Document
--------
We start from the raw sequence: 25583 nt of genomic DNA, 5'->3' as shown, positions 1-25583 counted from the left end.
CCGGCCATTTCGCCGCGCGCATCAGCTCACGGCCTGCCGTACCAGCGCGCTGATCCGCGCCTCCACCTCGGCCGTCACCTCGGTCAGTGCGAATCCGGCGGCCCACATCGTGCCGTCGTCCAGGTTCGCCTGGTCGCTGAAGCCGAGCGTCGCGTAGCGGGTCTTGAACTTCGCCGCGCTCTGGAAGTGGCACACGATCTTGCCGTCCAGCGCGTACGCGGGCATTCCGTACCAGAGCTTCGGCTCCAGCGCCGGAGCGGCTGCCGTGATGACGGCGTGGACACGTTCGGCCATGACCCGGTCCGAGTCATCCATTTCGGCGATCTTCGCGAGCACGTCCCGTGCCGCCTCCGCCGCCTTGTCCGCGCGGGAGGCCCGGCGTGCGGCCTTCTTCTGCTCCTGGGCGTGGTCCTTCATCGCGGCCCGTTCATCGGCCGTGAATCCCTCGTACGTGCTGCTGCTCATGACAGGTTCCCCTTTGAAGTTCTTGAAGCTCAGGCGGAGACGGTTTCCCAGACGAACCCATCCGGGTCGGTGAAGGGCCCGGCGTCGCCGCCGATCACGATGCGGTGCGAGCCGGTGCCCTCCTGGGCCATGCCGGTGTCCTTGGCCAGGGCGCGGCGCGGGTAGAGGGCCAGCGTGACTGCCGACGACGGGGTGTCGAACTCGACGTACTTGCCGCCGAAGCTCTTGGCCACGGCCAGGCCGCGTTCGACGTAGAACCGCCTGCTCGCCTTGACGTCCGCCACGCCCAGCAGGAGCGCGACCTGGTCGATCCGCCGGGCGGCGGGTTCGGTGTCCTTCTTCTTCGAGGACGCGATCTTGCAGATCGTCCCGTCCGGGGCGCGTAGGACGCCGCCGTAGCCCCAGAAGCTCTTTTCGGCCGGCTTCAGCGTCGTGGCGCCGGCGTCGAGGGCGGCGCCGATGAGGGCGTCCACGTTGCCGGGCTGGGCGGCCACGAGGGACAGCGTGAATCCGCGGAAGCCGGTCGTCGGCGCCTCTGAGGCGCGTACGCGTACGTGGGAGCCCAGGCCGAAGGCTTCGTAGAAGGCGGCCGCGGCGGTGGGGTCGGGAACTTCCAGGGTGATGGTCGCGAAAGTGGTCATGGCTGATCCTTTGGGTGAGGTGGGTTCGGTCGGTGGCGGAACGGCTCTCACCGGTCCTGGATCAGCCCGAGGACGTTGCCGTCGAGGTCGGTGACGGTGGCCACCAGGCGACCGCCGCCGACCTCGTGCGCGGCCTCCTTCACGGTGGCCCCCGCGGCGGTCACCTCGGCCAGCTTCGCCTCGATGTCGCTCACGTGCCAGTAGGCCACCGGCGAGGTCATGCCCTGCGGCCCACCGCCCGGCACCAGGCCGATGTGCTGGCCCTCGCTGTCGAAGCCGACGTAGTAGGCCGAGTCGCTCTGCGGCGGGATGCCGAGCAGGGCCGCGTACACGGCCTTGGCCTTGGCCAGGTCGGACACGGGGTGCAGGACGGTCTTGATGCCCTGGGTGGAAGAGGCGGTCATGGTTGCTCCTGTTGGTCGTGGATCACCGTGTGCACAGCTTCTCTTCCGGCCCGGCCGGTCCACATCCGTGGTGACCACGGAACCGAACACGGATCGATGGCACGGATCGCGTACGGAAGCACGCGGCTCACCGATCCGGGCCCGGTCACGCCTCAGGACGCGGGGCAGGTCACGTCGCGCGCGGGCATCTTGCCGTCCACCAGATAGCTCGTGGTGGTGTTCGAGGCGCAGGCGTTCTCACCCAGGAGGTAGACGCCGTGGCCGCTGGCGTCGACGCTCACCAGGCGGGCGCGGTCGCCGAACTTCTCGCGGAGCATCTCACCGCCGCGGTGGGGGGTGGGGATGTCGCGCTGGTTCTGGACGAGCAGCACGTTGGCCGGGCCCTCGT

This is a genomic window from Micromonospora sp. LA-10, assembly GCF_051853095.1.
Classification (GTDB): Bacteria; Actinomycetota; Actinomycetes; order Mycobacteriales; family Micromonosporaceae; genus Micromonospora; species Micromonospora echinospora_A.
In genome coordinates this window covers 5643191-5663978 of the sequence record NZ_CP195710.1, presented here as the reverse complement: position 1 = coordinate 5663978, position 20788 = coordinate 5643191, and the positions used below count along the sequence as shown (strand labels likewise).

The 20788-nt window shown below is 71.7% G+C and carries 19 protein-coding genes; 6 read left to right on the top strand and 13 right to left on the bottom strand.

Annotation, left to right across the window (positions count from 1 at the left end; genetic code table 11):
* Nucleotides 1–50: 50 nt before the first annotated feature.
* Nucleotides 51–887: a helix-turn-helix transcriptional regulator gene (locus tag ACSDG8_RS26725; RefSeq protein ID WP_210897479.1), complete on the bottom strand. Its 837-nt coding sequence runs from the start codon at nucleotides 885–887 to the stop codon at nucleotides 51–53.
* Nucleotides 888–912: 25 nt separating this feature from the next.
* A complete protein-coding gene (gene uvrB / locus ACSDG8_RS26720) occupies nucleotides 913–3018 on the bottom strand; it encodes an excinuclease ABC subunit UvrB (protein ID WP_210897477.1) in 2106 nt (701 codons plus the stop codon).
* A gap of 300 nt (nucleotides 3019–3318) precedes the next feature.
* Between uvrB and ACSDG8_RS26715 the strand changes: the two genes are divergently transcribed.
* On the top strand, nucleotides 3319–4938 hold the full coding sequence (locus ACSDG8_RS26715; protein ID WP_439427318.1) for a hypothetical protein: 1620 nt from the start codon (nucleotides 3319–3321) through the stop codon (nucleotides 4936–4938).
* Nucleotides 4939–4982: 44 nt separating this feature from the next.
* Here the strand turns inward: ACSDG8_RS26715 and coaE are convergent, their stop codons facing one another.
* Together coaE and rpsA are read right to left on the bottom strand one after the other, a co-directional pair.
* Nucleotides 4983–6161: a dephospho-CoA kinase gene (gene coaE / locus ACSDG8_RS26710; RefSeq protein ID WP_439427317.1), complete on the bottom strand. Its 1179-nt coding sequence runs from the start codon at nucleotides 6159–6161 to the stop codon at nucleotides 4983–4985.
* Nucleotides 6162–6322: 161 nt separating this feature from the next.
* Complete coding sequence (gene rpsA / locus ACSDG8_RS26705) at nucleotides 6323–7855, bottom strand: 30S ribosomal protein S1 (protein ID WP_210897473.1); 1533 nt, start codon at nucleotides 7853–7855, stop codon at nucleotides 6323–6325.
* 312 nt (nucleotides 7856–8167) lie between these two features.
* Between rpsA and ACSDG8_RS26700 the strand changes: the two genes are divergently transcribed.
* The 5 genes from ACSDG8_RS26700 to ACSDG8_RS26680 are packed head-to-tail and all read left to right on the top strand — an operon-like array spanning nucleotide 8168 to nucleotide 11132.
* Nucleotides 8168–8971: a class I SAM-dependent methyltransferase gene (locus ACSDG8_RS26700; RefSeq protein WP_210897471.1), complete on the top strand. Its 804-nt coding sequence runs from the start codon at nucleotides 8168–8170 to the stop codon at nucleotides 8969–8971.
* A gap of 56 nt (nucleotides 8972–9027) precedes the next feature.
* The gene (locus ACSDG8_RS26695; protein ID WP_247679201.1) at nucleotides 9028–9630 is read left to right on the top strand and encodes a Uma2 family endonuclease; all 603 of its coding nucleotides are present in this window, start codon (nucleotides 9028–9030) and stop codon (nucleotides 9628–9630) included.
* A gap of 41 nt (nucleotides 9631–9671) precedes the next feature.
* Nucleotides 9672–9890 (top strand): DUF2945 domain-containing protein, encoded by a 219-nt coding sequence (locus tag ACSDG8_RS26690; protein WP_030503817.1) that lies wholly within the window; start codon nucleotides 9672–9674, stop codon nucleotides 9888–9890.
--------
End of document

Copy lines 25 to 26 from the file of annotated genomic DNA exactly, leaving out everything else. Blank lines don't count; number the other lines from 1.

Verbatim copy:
* A gap of 56 nt (nucleotides 8972–9027) precedes the next feature.
* The gene (locus ACSDG8_RS26695; protein ID WP_247679201.1) at nucleotides 9028–9630 is read left to right on the top strand and encodes a Uma2 family endonuclease; all 603 of its coding nucleotides are present in this window, start codon (nucleotides 9028–9030) and stop codon (nucleotides 9628–9630) included.